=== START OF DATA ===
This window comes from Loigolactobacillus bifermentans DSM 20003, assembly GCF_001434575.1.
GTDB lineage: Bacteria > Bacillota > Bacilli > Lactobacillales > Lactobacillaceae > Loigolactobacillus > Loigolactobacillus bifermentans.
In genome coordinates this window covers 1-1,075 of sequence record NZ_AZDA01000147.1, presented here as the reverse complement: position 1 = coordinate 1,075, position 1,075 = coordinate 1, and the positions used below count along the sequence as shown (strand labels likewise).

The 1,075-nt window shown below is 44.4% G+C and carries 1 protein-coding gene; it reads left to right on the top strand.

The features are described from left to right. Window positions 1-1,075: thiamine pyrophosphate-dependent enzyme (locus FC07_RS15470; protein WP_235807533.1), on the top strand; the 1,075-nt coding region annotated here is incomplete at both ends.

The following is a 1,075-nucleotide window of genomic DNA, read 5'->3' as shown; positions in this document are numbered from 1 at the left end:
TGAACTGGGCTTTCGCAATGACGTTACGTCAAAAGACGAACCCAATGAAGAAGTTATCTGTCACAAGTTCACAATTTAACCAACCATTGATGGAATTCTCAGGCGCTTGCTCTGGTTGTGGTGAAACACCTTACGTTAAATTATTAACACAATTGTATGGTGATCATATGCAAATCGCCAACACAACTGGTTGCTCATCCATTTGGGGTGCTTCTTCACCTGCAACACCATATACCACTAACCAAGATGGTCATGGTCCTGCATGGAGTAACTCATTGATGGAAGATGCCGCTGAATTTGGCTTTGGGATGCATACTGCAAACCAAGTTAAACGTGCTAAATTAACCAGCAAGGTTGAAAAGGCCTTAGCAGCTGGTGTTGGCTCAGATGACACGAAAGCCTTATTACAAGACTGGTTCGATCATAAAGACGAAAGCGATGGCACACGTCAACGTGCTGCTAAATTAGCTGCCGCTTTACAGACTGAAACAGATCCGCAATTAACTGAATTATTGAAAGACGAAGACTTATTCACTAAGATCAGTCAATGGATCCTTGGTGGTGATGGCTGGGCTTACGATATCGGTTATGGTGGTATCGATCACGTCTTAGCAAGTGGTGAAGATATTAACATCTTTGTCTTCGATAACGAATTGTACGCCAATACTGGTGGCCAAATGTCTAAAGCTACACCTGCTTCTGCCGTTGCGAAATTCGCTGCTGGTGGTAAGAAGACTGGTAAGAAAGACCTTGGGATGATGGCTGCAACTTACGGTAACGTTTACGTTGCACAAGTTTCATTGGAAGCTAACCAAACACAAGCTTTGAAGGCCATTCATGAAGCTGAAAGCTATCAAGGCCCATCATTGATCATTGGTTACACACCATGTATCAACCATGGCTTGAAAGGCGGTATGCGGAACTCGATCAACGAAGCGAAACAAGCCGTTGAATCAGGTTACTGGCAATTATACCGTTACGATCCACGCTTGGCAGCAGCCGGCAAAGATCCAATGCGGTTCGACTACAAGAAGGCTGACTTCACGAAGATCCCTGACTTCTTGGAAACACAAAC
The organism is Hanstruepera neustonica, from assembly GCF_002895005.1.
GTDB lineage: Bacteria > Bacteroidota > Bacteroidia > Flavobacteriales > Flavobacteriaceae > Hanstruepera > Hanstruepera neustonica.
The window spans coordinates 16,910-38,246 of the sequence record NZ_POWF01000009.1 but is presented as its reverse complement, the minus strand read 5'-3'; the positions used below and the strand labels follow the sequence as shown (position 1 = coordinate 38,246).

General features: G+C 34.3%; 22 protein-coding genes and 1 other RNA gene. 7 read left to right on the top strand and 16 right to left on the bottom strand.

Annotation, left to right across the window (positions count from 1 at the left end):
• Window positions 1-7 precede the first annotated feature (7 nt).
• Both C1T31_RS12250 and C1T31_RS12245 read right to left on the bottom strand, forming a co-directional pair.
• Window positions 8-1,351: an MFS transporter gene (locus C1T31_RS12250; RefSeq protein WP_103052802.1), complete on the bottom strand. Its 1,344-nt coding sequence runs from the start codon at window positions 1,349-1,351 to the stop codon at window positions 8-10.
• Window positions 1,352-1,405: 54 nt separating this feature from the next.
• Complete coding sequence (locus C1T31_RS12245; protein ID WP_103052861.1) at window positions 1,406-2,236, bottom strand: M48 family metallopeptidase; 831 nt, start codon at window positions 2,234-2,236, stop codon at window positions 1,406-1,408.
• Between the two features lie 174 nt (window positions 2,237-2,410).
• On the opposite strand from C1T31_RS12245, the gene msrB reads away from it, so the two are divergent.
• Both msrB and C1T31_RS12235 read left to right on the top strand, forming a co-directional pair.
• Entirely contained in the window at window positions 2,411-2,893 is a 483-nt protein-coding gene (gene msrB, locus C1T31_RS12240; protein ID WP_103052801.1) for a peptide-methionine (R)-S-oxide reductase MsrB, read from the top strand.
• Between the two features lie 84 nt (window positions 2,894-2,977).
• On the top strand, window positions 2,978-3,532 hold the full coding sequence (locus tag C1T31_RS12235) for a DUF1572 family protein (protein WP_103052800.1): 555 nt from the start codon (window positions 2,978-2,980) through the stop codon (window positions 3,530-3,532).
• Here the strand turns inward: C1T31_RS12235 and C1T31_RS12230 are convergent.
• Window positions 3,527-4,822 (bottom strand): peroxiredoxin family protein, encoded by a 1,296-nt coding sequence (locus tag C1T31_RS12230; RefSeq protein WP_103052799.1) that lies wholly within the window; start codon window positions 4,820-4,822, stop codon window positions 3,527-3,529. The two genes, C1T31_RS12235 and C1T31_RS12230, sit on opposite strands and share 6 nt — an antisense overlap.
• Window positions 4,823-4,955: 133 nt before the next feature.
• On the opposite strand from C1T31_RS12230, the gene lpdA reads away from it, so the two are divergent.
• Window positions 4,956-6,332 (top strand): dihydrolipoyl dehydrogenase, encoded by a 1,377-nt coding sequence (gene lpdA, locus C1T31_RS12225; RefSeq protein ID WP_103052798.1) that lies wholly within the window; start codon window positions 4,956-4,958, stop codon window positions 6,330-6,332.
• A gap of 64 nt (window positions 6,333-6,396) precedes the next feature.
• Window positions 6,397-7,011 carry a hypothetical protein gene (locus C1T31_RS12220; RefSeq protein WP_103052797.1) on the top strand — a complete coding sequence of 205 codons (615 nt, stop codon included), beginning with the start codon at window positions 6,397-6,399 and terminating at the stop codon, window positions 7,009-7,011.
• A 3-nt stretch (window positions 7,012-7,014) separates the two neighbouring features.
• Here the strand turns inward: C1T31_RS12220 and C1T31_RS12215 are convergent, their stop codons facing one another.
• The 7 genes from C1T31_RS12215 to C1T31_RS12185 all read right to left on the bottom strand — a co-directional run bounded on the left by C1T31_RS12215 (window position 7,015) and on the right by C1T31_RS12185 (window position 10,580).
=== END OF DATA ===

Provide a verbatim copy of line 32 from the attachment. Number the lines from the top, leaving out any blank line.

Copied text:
• Here the strand turns inward: C1T31_RS12220 and C1T31_RS12215 are convergent, their stop codons facing one another.